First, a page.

James V. O'Connor, 55, the former geologist for the District of Columbia who made it his calling to educate people about the physical world around them, died Nov. 5 at his home in Kensington. He had esophageal cancer.
Mr. O'Connor, who was born in the Boston area, was a graduate of Boston College where he also received a master's degree in teaching. He came to the Washington area in 1970 for further study at the University of Maryland.
He was an instructor at Maryland before joining the U.S. Geological Survey, where he worked from 1972 to 1981. He was a physical scientist and national coordinator for a program to encourage more minorities to become earth scientists.
In 1976, Mr. O'Connor began teaching geology at the University of the District of Columbia, a career that lasted until 1997 when he was laid off as an associate professor of geoscience, along with scores of others, as part of a cost-cutting measure. After that, he became a lecturer or adjunct professor at American University, Catholic University and George Washington University. In 1998, he was hired by the D.C. Department of Health as an environmental specialist in hydrogeology.
During his career at UDC, Mr. O'Connor also served as the official "state geologist" for the District, providing expertise to city officials and residents on problems such as a series of slow-moving landslides that damaged property in Southeast Washington. Mr. O'Connor trained for the Jesuit priesthood before deciding to become a scientist, and believed that his true calling was to instill in others the same passion he had for the natural world, especially its geology.
He led more than 300 science education workshops, and wrote dozens of course manuals and geologic guidebooks, many focusing on using the local environment as an outdoor classroom. Most District public school teachers have taken a class or tour with him, and he also held workshops for children at several D.C. public housing projects.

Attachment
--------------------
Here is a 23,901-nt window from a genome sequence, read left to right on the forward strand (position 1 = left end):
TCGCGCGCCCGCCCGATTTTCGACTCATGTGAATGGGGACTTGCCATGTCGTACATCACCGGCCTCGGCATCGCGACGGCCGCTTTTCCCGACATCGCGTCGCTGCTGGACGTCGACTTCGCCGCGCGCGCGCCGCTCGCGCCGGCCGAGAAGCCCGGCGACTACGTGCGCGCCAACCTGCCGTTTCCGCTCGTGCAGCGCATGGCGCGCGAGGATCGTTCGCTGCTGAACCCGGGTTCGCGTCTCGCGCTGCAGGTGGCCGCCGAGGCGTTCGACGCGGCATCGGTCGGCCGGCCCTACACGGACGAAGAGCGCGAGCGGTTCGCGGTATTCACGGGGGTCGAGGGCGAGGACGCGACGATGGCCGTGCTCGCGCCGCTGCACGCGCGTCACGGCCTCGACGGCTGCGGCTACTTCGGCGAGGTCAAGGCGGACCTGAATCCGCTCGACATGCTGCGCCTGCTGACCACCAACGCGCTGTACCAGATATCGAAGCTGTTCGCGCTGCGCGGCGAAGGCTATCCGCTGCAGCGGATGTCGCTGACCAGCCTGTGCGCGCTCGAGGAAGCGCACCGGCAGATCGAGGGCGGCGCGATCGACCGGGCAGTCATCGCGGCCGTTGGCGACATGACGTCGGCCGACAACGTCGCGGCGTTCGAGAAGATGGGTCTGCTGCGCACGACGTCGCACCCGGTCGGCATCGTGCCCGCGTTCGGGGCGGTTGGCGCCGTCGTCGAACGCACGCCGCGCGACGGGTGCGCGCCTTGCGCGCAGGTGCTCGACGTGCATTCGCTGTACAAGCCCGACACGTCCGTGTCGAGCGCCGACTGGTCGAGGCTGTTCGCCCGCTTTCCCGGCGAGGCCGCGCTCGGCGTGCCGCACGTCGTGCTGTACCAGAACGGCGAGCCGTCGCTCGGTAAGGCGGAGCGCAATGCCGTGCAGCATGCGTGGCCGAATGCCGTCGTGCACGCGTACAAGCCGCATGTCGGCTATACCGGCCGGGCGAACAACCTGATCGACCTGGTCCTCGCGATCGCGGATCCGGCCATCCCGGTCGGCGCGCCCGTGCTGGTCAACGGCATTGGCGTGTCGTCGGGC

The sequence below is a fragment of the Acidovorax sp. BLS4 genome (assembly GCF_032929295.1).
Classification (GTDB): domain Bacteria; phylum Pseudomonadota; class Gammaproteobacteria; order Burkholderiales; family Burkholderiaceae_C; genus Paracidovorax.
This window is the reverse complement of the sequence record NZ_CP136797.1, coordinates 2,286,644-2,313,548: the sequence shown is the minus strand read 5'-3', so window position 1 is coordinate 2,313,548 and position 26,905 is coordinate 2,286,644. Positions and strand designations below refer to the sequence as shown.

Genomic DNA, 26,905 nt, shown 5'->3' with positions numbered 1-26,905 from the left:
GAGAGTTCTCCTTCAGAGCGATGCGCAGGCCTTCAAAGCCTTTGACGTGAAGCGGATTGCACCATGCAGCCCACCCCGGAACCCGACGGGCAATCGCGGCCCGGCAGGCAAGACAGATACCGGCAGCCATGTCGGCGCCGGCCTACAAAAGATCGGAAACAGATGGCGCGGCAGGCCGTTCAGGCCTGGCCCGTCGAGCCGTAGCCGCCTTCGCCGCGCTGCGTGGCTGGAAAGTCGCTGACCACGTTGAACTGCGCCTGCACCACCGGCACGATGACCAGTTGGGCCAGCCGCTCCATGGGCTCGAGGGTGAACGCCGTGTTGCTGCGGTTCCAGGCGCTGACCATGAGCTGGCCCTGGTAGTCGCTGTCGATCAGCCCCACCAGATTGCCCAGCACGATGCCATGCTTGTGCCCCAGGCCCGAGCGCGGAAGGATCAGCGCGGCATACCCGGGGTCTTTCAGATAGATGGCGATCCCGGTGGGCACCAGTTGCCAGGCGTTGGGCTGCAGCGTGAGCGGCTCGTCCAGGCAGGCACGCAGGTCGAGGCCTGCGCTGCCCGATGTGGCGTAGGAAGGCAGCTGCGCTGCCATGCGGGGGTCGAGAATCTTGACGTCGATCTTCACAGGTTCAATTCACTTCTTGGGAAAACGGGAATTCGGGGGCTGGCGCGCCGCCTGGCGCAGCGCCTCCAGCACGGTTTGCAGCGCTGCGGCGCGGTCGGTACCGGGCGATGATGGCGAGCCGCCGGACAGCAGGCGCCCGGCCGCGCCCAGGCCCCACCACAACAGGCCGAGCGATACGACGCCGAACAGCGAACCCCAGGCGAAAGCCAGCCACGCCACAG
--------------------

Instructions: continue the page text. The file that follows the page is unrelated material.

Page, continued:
For years, he led tours for the Smithsonian Resident Associates; he also taught classes at the Audubon Naturalist Society and U.S. Department of Agriculture Graduate School. On his walking tours, Mr. O'Connor would point out fossils in building stones as well as paved-over features of the physical world, such as a former stream valley in downtown Washington. He could talk knowledgeably about street trees, city history and architecture as well.
"You don't have to go very far to see some neat stuff," he told a group of science teachers in June during a two-hour tour that covered only one city block because he had so much to show them. "Cities can be fun and it doesn't cost anything."
Mr. O'Connor was a past president of both the National Marine Educators Association and the eastern section of the National Association of Geoscience Teachers. He was president of the D.C. Environmental Education Consortium. He had served on the boards of the Audubon Naturalist Society and Discovery Creek Children's Museum, and on the editorial board of the Journal of Marine Education.
He was a member of Saint John the Evangelist Catholic Church in Silver Spring.
His marriage to Mary O'Connor ended in divorce.
Survivors include his wife, Rosanne, and their daughter, Maryann O'Connor, both of Kensington; his mother, Mary O'Connor, of Somerville, Mass.; two brothers, John O'Connor, of Brockton, Mass., and Justin O'Connor, of Asheville, N.C.; and a sister, Janice Ronalter, of Newton, Mass.